by Steve Jermanok
The problem with most all-inclusive resorts is that you often grow tired of the routine by the third or fourth day. Running downstairs to place a towel on a beach chair to save your spot, listening to the Canadians sing songs from Saskatoon as they get more and more drunk by the swim-up bar, and, perhaps more important, eating the same uninspired food day after day. So by the time my family arrived at the Riu Ocho Rios for our weekly turn, I was more than a bit jaded. Even my love of Jamaica didn’t heighten my expectation.
Boy, was I in for a surprise. The beach was a splendid curve of white, so beautiful that wedding after wedding was performed on the sand. There were more than enough chaise lounge chairs on the sand and near the two large pools, so I never felt the need to get up early and save a special spot, rooms overlooked the vast expanse of ocean, and, to my sheer delight, the food was far better than the dozen or so all-inclusives I visited in the past. People would start lining up on the beach by 11:30 a.m. to get a taste of the spicy jerk chicken that was prepared everyday at a small hut. The spice was sublime, as good as any jerk shack I’ve been to in Negril or Montego Bay. Then there were the variety of restaurants, including one that served my son his first steak. He’s now an insatiable carnivore.
This being Ocho Rios, you’ll want to venture off-property to climb up the frothy waters of Dunn’s River Falls. There are also options to horseback ride on a secluded beach, venture down a river through the jungle-like interior, or visit the birthplace of reggae superstar, Bob Marley. Afterwards, it’s nice to know you can return to that prefect crescent of sand, grab another banana daiquiri, and listen to live reggae as you dance to the beat. That’s what I call a vacation.
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Our Editor Loves
- Ten minutes from Dunn's River Falls
- Children's program for ages 4 to 12
- Seven restaurants and six bars
- All Inclusive Rates
- Water Sports
- Children Programs
- Kids' Pool
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Riu Ocho Rios offers 865 guestrooms in three five- and six-story buildings. We chose a standard room with two queen-sized beds. There is an option to upgrade to a junior suite that features a large living room, but we weren't bumping into each other, so we didn't feel it was necessary. Rooms come with a large bathroom, hanging line for swimsuits, a fridge full of free soft drinks, water, rum, and champagne since this is an all-inclusive, television, and decks that offer great views of the gardens, pools, and beach at the resort. Rooms also feature air-conditioning, ceiling fans, and a safe to store your passports and money.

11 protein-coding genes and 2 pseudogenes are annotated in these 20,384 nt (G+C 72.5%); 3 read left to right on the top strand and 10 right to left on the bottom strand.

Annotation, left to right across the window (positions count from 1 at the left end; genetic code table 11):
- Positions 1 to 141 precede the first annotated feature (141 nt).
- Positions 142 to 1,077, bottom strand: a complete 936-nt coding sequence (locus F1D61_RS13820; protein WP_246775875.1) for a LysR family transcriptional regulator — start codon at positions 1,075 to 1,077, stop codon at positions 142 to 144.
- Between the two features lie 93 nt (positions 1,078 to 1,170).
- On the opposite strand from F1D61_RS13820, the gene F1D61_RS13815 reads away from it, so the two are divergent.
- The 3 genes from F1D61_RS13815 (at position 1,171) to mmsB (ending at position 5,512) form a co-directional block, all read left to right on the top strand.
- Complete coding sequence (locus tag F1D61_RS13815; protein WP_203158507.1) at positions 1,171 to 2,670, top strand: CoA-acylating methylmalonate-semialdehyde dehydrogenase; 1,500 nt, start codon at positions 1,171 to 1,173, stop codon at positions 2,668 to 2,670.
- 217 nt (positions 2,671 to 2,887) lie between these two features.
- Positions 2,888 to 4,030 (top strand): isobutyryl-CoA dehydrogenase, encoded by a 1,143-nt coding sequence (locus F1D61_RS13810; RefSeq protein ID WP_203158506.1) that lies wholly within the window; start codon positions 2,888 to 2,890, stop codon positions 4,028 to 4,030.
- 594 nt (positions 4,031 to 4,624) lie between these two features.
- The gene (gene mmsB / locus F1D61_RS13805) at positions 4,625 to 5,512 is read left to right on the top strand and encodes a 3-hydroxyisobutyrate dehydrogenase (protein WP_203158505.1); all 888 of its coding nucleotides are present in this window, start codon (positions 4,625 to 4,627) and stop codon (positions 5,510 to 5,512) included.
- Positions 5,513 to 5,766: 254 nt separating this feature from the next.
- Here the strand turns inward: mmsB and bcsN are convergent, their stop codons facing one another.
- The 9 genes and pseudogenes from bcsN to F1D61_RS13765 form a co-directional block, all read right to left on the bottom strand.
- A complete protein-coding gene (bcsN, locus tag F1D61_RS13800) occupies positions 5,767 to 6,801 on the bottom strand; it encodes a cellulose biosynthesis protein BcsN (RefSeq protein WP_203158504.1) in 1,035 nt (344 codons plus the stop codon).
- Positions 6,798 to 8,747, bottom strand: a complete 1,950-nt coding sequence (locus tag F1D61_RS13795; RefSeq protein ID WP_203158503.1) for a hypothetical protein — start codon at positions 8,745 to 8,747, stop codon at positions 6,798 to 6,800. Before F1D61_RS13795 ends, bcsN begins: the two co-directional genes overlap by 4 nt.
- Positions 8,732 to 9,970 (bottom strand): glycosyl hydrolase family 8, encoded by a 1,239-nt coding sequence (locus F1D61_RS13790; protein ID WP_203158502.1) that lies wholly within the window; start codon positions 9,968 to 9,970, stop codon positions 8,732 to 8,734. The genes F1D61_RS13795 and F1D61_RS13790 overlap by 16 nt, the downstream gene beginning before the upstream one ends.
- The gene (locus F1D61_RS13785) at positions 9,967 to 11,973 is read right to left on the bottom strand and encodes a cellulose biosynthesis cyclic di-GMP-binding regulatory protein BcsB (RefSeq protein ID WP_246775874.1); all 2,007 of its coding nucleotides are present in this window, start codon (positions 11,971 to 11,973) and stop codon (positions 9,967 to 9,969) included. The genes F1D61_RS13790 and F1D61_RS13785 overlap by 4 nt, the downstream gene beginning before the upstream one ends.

Got married here with 22 guests and everything was perfect. Would go back in a heartbeat. There is everything here to suit every needs. Only thing I would say is that a lot of the Americans are damn rude - the guys we met from Tennessee were lovely but that’s southern folk for you ????
Everything about this holiday was perfect - apart from ruining any future holidays by being so good!!
Love this hotel been twice now and can’t fault the place it’s amazing love the beaches and the jurk hut. Some of the rooms do smell mouldy. can’t wait to go back. When will the refurbishments to the hotel be finished.
Kids ages 4 to 12 can sign up for the daily children's program. Counselors lead the children in sand castle competitions, relay races, and arts and crafts projects, among other options. My 9- and 11-year-olds were content whisking away their hours on their own. They played Ping Pong, swam to the swim-up bar for virgin coladas, and played volleyball and other games on the beach, usually initiated by the resort's Director of Fun.
There's an active water sports desk, where you can rent Hobie cats by the hour (though I found myself tangled on the reef on several occasions) or go sea kayaking. Don't miss the chance to jump on the pontoon boat and go snorkeling on the reef. We spotted sting rays, colorful tropical fish, even squid.
The highlight to any trip to Ocho Rios is a walk up Dunn's River Falls. Standing 600 feet high, you hike up the terraced rock as the waters come barreling down. Strolling hand-in-hand and helped by a guide up the slippery steps, it's an exhilarating and memorable way to spend a morning. There's no need to take a guided tour of the falls since there are employees at the site ready to help. Simply take a taxi from the Riu and you'll be at Dunn's River in 10 minutes.